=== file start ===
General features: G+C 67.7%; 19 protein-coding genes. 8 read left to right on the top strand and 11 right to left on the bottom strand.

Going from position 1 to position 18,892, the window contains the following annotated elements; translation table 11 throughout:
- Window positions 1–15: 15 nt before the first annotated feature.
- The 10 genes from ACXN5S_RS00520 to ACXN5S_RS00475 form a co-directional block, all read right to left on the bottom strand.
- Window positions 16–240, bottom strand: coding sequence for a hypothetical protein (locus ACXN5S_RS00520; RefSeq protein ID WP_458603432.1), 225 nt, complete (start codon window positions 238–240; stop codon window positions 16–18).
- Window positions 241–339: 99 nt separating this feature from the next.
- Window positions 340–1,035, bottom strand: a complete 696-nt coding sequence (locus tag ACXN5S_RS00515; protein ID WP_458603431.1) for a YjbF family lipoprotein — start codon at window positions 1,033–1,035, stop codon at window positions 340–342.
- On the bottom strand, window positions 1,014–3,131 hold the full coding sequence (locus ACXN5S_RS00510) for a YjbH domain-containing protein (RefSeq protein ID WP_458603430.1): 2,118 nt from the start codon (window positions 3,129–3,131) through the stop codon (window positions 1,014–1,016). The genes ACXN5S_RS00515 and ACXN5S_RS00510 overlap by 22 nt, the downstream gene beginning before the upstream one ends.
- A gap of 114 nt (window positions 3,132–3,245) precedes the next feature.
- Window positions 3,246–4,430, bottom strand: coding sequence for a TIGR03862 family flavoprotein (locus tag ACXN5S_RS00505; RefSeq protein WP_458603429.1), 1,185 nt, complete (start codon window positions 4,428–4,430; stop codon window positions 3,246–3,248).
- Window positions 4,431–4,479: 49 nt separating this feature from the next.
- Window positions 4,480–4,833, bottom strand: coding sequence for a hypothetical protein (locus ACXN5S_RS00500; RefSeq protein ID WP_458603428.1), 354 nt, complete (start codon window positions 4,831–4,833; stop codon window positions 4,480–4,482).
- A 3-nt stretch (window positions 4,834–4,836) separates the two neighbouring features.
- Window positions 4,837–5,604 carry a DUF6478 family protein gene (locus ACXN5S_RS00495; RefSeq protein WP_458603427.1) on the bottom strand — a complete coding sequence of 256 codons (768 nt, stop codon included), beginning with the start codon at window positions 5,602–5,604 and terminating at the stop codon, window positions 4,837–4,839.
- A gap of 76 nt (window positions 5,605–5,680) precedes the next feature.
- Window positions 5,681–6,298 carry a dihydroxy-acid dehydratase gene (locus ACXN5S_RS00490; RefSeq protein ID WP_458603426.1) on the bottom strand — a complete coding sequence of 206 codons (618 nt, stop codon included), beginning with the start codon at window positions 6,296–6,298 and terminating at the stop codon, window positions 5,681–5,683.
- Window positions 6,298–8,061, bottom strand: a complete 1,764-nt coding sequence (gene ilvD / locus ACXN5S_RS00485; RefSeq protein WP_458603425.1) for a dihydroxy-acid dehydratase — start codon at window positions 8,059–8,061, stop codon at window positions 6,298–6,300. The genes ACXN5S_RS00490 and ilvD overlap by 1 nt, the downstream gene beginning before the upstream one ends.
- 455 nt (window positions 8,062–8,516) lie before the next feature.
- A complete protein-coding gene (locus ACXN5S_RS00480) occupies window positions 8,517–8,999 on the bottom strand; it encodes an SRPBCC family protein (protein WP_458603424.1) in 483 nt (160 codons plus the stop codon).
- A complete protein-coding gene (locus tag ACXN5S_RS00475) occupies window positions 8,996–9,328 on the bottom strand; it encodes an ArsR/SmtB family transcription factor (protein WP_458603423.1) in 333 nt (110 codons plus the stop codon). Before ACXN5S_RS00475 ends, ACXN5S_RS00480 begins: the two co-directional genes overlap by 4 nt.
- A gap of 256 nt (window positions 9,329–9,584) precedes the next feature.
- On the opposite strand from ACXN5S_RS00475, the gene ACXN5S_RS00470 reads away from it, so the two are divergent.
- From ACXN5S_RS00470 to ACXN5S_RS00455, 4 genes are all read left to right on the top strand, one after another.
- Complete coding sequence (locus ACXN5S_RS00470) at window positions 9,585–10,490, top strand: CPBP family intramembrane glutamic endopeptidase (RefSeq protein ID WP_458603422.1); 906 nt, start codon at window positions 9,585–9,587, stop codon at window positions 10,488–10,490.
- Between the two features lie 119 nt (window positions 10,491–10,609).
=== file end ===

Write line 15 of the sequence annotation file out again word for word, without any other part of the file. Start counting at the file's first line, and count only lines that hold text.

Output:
- A gap of 76 nt (window positions 5,605–5,680) precedes the next feature.